Two days after climbing over the .500 mark with a 21-16 victory over the Clemson Tigers, the tone quickly changed in Chapel Hill with the news that three of the Tar Heels' suspended stars will never again take the field in a North Carolina uniform.
Defensive tackle Marvin Austin has been suspended indefinitely from the team since September 1 for violating team rules. A university release on Monday announced that Austin has been dismissed from the program for "violations of NCAA agent benefits, preferential treatment and ethical conduct rules." The basis for the dismissal was information gathered from the join NCAA investigation into improper contact with agents. One interesting part of the announcement: the release states that Austin's case was never considered by the NCAA's reinstatement committee. Making it appear as though this fate has been known for some time.
Additionally, the university announced that running back Greg Little and defensive end Robert Quinn have been ruled permanently ineligible by the NCAA student-athlete reinstatement staff. According to the details of the release, the two players not only accepted gifts and benefits, but also were not entirely truthful with the NCAA during the investigation process.
(via UNC release)
The university declared both student-athletes ineligible for violations of NCAA agent benefits, preferential treatment and ethical conduct rules. According to the facts submitted by the university, the total value of the benefits is approximately $4,952 for Little and $5,642 for Quinn.If there is anything we have learned from the recent cases of Bruce Pearl and Dez Bryant, it is that the NCAA does not appreciate dishonesty. While UNC AD Dick Baddour and head coach Butch Davis have openly boasted their "full cooperation" with the NCAA investigation, it appears as though the players in question were not as helpful. It does not come as a huge surprise to those near the program that the three players will not see any action in 2010, but the football program's image continues to be scarred as more details emerge from the investigation.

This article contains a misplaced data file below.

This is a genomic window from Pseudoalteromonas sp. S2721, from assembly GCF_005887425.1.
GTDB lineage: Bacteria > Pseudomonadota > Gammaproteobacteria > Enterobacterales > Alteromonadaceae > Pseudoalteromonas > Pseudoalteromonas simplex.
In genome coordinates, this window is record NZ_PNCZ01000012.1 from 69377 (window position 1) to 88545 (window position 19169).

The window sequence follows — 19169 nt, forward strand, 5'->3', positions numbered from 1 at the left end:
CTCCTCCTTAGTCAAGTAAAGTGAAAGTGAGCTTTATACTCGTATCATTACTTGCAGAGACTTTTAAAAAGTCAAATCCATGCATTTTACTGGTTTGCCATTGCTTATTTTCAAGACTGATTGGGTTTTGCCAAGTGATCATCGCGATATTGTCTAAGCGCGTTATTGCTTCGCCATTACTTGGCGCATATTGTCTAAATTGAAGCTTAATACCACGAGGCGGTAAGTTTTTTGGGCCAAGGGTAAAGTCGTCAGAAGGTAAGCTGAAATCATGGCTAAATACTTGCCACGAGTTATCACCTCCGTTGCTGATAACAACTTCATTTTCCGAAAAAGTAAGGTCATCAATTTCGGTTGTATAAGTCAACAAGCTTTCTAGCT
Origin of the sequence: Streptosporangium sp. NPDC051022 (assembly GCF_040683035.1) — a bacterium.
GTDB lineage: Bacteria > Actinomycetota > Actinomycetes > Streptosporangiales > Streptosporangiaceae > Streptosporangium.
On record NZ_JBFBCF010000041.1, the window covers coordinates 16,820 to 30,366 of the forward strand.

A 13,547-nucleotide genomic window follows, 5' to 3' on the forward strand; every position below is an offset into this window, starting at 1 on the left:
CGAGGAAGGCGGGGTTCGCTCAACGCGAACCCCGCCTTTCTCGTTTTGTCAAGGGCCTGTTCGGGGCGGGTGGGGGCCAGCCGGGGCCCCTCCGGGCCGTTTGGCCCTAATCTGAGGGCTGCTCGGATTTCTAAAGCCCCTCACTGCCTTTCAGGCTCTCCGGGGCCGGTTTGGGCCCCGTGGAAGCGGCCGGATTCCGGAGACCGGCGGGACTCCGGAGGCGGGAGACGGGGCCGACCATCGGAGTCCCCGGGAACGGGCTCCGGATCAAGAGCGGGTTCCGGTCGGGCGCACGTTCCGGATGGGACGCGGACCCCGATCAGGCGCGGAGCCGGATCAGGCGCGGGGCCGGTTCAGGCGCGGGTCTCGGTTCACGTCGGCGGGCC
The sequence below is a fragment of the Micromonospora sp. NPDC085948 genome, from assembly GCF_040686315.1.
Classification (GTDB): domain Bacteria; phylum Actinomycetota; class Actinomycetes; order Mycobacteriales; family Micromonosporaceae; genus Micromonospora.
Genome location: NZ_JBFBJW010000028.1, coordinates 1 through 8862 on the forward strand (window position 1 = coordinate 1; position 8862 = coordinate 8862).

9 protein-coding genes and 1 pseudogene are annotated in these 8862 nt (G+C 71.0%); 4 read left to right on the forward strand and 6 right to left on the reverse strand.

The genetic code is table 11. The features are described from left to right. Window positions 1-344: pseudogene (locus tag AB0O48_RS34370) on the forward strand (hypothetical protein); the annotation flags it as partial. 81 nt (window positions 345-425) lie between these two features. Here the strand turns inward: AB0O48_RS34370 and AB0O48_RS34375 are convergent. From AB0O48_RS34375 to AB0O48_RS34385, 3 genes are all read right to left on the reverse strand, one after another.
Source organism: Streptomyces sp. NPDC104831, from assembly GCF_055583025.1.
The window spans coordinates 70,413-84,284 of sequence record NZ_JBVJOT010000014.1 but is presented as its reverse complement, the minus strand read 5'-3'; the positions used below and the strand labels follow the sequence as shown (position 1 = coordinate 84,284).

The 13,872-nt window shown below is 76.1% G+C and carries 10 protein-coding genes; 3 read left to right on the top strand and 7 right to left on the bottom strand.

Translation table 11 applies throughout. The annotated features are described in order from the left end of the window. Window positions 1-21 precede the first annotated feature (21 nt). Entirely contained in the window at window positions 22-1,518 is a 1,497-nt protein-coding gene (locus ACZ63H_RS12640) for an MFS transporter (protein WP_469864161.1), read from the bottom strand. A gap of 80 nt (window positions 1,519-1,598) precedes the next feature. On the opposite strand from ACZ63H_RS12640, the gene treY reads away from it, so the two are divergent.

Little accepted diamond earrings, as well as travel accommodations for the Bahamas, Washington D.C. and two trips to Miami, among other benefits. Quinn accepted two black diamond watches, a pair of matching earrings and travel accommodations for a trip to Miami, among other benefits.
Based upon information gathered by the institution and the NCAA Agent, Gambling and Amateurism staff during its joint investigation, unethical conduct charges were found against both student-athletes for providing false and misleading information. According to the facts submitted by the university, each student-athlete was not truthful during three separate interviews with university and NCAA enforcement staff members. Further, Little and Quinn only provided more accurate information when presented with evidence that was contrary to their assertions.
There will be a press conference held at 11:30 a.m. ET to address the punishments, and there will no doubt be questions related to the dreaded "lack of institutional control." The dishonesty from Little and Quinn to the NCAA not only killed their chances of getting back on the field, but reflected poorly on Butch Davis and the leadership in the program.
Stay tuned to CBSSports.com for more as this story develops.